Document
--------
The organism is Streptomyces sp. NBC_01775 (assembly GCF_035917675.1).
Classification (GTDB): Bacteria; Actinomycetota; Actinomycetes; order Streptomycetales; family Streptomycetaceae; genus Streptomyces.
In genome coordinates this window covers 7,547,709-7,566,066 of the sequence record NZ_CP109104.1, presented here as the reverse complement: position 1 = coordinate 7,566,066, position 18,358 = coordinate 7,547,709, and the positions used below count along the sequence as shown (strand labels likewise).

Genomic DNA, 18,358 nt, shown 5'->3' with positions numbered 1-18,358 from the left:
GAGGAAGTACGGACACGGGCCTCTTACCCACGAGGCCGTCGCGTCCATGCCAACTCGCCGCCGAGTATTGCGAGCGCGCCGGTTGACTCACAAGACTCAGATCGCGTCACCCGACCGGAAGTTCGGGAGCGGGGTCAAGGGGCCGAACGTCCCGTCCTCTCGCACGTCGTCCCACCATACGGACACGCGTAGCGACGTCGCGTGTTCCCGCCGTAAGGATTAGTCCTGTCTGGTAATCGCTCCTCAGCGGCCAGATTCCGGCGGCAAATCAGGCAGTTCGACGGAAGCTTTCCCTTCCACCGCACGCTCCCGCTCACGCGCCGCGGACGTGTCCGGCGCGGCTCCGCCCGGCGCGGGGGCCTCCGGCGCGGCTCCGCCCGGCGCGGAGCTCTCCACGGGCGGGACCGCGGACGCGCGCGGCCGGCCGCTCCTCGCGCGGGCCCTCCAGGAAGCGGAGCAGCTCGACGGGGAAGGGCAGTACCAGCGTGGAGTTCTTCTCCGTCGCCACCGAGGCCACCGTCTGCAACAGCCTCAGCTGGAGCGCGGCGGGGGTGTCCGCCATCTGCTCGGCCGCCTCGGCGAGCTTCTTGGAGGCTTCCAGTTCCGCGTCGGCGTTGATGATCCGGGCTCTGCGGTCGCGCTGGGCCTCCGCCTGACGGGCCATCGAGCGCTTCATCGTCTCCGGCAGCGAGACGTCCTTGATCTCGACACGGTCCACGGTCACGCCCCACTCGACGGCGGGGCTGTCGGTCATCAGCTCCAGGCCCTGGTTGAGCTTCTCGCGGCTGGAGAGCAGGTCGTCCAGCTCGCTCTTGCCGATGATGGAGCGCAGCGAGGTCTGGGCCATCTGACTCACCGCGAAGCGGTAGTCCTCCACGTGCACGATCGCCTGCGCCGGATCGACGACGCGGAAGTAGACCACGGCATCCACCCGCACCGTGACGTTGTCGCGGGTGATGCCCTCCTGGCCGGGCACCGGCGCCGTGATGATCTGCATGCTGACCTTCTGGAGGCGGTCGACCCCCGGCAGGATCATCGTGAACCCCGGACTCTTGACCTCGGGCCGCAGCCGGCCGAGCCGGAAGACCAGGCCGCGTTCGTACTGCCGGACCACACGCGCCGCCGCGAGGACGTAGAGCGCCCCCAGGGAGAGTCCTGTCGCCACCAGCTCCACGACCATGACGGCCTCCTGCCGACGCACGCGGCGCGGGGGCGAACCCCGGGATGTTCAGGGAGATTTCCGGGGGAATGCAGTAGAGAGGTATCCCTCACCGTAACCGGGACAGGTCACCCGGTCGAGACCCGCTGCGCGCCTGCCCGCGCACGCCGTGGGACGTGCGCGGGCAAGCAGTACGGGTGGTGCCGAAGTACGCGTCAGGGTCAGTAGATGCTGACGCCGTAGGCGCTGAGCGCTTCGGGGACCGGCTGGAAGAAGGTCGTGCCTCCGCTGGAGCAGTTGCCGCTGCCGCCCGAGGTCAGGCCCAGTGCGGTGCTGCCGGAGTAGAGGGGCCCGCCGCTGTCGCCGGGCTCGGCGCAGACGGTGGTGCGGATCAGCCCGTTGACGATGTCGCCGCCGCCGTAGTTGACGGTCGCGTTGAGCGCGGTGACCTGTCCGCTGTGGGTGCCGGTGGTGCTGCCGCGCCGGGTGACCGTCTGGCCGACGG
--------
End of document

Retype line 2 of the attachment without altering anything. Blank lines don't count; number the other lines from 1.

Classification (GTDB): Bacteria; Actinomycetota; Actinomycetes; order Streptomycetales; family Streptomycetaceae; genus Streptomyces.